Home Run Statue: The bright-colored landmark in center field will light up after each Marlins home run. The statue features jumping marlins, flamingoes and a water cannon.
The Clevelander: The South Beach landmark will have a spot inside the park beside the Marlins bullpen. Features include classic Clevelander food selections, dancers, body painting and DJs.
Connected: Wifi Internet service is available throughout the entire stadium. Fans also can order food from their seats using a smartphone app and be notified when the food is ready to be picked up.
Pool: A left-field area swimming pool is available for purchase by groups on a per-game basis.
Art: The main entrance features art from Spanish artist Joan Miro. Other artists featured around the stadium include Roy Lichtenstein and Kenny Scharf.
A sampling of foods/prices at the new park: $3.75 children's hot dog combo platter, $4 cracker jacks, $4.50 soda, $5 peanuts, $6 hot dog, $7 Papo Liega y Pon roasted pork sandwich, $8 domestic draft beer, $8.50 single patty buger, $9 imported draft beer, $9.50 double patty burger, $10 Latin American Grill Cuban sandwich, $12 8-inch pepperoni pizza, $12 (fish, chicken or steak) tacos, $13 Miami shrimp burger, $14 tenderloin BLT.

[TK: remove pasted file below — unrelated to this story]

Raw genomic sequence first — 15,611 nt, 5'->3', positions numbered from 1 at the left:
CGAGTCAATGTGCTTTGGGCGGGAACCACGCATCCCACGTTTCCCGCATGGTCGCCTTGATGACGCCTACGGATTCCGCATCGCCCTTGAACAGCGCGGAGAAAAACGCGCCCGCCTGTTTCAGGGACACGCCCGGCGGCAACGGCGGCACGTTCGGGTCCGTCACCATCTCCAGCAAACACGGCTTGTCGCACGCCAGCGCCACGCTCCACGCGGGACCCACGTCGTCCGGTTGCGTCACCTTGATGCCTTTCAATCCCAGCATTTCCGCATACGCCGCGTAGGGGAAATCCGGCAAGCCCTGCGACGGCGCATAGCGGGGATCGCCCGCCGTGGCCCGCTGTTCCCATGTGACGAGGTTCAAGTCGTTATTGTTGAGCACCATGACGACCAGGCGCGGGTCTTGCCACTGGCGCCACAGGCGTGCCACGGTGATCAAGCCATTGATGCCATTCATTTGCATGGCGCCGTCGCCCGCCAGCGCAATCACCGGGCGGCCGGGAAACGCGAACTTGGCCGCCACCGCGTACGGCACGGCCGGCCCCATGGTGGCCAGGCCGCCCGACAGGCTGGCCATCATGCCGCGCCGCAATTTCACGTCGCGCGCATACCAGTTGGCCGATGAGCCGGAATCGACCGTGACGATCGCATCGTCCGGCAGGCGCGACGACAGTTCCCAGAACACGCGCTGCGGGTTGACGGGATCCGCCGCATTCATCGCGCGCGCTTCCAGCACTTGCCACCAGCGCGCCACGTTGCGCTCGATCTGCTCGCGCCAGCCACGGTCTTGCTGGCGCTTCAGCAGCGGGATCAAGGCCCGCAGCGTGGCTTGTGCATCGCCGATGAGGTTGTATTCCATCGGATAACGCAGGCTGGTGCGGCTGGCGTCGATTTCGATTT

Season ticket packages: Range from $800 (Vista Reserved B) to $20,000 (Hall of Fame Club)
Single game prices: Range from $17 (Vista Reserved B — far corners in left and right field) to $500 (Diamond Club D — behind home plate). Tickets for the Clevelander are $75
Additional ticket packages: Include 40-game plans (half season), 20-game plans, weekend plans and suite rentals
There are four parking structures and six surface lots on the property. Fans are encouraged to pre-purchase parking spots at miami.marlins.mlb.com/mia/ticketing/parking.jsp. Parking cost $15 per vehicle.
OPENING NIGHT ENTERTAINMENT
Fans are encouraged to be in their seats no later than 6:15 p.m. for the inaugural Opening Night pregame ceremonies.
A special program will be performed under the direction of 19 time Grammy award winning producer and Miami resident Emilio Estefan.
Pregame ceremonies will include a video and on-field tribute to Miami, full team lineups for the Marlins and Cardinals, the debut of the new Marlins theme song — "Marlins Tonight" — musician Jose Feliciano performing the national anthem, a fireworks spectacular, a flyover with four F-16s from Homestead Air Force Base and more.